Syrian Clan’s Defection Strikes at Heart of Assad Regime
The Tlass family was a privileged linchpin of the Assad regime that bound ruling Alawites and the Sunni elite together in an alliance of self-interest.
The clan’s defection is likely to hasten the system’s collapse, but also intensify the sectarian nature of the escalating conflict.
The dramatic escape of Manaf Tlass, the younger of two powerful brothers and a Republican Guard general, has highlighted the rift with the regime, but the family has clearly planned its departure stealthily for months. The patriarch, Mustafa, a former defence minister and long-standing Assad family consiglieri, had left this year for France, ostensibly for medical treatment. The elder brother, Firas, a tycoon, had progressively moved his business to Dubai. Together, their break with the house of Assad is a blow to the heart of the regime.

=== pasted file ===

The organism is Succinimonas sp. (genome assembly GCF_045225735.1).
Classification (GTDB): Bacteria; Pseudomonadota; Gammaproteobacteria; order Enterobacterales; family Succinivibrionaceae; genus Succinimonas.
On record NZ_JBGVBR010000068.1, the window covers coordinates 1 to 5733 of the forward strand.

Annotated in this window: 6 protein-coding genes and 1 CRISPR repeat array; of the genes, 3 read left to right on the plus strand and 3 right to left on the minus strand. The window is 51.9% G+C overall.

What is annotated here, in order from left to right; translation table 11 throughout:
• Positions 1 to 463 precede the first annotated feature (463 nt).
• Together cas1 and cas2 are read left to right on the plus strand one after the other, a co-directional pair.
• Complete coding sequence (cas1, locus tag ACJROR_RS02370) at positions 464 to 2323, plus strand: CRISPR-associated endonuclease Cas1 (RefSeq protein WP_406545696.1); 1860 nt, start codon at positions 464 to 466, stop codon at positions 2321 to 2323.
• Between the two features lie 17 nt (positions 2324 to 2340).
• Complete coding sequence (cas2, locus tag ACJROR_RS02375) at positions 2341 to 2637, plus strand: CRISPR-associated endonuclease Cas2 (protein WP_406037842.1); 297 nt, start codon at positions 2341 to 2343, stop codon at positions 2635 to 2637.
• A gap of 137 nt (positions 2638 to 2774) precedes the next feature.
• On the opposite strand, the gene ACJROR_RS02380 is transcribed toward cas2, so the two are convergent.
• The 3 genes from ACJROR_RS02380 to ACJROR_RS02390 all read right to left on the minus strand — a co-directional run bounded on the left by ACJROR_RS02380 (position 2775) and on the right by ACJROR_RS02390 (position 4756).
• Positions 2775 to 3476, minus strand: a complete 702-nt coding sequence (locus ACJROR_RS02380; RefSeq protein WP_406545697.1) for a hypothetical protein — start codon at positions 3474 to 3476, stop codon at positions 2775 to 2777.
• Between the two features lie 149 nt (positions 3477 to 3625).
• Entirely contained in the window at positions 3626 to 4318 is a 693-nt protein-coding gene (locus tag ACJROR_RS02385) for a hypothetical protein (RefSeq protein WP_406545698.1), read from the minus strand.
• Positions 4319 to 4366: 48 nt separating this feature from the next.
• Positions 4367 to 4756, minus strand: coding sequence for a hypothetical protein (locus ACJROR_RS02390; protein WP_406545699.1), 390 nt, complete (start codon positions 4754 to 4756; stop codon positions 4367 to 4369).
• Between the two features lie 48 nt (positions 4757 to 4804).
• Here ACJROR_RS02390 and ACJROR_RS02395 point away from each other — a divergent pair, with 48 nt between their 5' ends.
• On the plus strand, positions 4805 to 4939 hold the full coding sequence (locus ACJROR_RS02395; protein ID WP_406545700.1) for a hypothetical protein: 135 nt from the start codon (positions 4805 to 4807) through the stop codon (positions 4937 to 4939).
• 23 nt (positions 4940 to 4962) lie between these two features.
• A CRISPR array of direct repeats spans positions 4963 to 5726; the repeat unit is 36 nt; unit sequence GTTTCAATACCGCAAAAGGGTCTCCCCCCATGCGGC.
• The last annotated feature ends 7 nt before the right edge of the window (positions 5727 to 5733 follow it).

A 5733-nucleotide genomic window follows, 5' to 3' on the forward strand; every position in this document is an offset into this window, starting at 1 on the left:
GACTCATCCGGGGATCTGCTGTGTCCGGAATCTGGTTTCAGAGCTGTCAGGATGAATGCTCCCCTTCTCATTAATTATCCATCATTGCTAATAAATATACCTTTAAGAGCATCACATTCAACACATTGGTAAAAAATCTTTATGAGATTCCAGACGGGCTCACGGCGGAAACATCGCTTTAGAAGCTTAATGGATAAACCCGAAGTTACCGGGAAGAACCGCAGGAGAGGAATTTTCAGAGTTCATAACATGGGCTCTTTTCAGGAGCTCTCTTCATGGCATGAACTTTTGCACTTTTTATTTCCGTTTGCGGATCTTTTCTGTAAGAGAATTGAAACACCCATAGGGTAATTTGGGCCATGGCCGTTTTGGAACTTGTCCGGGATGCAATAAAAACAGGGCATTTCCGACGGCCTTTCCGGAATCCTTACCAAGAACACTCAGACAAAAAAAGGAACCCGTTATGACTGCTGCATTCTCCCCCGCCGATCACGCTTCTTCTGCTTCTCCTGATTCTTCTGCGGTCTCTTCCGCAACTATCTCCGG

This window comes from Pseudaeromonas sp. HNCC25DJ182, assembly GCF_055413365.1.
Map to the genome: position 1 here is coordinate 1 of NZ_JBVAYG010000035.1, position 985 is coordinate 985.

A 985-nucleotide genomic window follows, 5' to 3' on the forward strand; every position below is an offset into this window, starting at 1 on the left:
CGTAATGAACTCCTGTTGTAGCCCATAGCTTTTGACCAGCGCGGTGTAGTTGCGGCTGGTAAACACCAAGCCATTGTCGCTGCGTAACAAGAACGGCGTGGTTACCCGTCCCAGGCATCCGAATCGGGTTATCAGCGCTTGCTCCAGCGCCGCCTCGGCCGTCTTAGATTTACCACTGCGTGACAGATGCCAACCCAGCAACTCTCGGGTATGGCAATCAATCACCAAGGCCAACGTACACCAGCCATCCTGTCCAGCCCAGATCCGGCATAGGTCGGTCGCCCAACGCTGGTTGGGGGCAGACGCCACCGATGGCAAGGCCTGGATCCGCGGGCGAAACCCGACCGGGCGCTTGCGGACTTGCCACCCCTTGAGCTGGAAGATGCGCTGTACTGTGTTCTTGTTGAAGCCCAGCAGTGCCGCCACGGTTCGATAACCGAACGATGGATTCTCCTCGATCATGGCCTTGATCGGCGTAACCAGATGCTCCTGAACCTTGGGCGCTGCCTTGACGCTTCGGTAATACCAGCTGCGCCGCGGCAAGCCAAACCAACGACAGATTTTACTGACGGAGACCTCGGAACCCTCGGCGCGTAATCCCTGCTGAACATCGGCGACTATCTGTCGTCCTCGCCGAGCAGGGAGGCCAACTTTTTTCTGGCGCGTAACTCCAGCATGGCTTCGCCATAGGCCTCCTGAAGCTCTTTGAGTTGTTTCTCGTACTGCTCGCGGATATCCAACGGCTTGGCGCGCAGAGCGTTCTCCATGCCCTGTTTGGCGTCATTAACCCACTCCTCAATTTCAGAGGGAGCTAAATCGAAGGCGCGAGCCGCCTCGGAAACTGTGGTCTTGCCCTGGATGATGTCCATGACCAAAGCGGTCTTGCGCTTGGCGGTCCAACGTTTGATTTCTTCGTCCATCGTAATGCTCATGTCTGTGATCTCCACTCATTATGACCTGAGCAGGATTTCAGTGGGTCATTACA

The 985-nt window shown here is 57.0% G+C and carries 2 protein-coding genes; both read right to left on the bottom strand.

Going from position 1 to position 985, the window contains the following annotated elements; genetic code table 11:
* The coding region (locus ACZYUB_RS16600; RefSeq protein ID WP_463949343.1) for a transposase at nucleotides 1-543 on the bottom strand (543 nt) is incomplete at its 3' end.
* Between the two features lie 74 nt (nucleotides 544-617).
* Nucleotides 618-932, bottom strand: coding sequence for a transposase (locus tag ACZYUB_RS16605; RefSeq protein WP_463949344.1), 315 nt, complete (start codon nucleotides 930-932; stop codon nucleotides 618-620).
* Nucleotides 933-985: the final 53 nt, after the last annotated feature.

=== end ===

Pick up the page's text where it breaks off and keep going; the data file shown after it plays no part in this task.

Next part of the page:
“Mustafa was Hafez al-Assad’s Sunni insurance,” said Fabrice Balanche, a scholar on Syria at the University of Lyons. In return for his loyalty, Assad showered favours and patronage on the Tlass hometown of Rastan.
“[The defection] is big. This is the powerful Sunni family in the country,” said Joshua Landis, a Syria expert at the University of Oklahoma who runs the website Syria Comment. “It signals the end of the Sunni-Alawite alliance which was the keystone of the regime. Since the beginning of the revolt, people have been waiting for the Sunni elite to defect, but it stayed a rebellion of the poor, angry, young men from the countryside. Now as the rebellion creeps into the big cities, it is becoming more a civil war along sectarian lines, Sunni versus Alawite.”